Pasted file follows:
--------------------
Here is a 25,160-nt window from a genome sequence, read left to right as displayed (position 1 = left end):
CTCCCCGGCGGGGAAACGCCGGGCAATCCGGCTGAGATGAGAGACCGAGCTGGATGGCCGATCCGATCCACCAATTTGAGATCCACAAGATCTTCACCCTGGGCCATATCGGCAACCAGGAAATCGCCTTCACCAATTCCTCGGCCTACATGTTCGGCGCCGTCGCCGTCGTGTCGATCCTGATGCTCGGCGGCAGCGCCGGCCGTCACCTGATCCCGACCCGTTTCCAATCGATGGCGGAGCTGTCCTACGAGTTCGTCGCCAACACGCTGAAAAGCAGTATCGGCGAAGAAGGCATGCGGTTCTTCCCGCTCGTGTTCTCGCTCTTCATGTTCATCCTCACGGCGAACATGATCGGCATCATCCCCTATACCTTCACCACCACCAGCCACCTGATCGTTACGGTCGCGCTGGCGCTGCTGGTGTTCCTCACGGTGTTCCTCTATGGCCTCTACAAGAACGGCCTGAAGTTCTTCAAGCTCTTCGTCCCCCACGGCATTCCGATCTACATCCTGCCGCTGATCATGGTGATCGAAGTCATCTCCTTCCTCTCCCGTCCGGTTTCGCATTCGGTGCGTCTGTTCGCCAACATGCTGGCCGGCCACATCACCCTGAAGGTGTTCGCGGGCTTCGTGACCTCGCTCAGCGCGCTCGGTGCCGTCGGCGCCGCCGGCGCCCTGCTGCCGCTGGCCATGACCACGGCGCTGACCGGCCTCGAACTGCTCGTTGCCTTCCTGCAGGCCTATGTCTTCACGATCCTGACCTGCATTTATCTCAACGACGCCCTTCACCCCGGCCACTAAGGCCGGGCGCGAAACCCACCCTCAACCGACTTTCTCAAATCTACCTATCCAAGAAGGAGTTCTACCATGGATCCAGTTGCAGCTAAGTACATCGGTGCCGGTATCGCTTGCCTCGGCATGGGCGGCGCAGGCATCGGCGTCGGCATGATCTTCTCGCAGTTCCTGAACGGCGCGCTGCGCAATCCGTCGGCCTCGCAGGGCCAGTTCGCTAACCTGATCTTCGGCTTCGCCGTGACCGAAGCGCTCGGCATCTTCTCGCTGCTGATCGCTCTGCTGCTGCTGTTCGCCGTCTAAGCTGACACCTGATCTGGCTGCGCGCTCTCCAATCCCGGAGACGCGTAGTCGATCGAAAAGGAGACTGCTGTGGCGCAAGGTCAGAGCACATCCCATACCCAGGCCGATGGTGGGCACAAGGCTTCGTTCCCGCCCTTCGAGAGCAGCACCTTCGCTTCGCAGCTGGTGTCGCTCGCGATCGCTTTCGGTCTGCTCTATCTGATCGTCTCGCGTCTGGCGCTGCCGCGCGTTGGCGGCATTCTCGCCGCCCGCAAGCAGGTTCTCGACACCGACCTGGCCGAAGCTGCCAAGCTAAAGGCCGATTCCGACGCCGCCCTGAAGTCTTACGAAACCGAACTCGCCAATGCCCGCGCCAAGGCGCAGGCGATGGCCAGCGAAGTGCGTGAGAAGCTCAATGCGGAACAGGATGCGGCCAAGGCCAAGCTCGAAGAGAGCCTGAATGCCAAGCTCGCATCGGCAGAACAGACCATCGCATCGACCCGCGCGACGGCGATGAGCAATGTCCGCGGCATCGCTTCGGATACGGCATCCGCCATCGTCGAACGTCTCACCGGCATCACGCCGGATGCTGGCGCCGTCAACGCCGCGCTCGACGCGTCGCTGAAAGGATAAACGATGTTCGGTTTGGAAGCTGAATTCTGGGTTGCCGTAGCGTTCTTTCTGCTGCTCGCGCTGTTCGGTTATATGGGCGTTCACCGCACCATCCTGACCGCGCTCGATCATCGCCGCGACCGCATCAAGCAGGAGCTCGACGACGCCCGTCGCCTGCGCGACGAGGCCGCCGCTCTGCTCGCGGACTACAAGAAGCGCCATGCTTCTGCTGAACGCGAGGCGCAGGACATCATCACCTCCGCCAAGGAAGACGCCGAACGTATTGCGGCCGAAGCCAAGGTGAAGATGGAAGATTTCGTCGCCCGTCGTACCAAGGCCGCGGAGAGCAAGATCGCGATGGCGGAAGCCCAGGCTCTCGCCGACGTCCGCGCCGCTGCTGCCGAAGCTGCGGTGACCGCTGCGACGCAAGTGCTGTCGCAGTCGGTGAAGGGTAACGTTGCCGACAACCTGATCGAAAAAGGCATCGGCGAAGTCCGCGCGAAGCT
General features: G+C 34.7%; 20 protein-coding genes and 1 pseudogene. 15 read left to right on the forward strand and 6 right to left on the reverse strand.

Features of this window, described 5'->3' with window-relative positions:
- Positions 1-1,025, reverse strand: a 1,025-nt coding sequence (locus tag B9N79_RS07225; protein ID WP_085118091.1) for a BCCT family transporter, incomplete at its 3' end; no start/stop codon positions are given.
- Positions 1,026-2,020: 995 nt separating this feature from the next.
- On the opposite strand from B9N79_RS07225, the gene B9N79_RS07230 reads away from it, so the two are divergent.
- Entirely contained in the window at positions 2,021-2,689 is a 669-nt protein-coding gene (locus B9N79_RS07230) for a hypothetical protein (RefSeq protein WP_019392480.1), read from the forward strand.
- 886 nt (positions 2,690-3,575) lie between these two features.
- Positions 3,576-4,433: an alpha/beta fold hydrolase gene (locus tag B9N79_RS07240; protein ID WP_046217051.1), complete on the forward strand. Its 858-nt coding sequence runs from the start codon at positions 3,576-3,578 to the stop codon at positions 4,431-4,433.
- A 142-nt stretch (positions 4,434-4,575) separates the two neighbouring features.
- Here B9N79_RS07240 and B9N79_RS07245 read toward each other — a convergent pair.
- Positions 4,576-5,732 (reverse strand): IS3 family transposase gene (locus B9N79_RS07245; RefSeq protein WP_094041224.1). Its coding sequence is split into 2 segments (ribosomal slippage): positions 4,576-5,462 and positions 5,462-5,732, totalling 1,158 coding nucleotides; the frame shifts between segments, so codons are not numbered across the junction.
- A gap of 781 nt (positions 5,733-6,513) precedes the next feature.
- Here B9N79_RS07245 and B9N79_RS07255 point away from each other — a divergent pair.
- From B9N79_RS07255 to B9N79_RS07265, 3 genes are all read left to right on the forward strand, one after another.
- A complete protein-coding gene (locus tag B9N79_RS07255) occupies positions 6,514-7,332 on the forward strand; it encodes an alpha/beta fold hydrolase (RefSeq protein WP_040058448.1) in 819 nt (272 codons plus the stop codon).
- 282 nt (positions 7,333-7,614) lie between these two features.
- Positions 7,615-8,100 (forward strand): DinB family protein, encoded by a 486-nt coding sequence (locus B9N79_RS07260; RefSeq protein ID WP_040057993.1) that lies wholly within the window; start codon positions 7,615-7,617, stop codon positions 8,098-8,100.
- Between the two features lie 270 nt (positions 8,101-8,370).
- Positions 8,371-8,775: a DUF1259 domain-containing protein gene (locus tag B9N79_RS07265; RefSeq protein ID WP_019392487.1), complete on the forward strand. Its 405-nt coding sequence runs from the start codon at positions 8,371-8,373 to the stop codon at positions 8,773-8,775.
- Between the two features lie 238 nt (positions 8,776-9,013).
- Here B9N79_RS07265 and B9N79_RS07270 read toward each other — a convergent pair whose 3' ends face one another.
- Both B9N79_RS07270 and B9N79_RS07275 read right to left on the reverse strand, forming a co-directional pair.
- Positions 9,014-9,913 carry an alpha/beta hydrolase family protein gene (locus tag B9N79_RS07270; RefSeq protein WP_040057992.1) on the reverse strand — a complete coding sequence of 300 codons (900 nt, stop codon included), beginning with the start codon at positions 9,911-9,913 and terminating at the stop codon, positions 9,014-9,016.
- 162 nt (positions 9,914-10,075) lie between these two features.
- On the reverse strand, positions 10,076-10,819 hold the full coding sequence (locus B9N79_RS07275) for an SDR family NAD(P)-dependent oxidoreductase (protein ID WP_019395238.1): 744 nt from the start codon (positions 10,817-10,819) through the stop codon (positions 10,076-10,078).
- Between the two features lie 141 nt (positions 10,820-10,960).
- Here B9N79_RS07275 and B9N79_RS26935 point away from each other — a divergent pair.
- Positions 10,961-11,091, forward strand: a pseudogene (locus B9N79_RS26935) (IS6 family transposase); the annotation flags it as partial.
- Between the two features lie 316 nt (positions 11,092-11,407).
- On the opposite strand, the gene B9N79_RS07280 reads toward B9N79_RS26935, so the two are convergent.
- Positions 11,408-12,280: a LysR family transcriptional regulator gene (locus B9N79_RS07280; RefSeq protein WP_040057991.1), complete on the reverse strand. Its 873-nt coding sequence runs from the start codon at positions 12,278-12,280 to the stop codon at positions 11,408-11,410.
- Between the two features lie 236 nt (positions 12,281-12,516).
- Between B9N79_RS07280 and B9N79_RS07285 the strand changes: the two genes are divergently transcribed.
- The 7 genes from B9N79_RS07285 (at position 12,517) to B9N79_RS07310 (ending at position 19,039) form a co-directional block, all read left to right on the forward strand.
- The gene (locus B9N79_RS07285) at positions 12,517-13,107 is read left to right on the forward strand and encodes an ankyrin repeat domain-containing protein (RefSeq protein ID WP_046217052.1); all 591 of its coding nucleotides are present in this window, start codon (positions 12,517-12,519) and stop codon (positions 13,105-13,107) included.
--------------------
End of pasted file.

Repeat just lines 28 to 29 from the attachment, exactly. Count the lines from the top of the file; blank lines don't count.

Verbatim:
- Between the two features lie 141 nt (positions 10,820-10,960).
- Here B9N79_RS07275 and B9N79_RS26935 point away from each other — a divergent pair.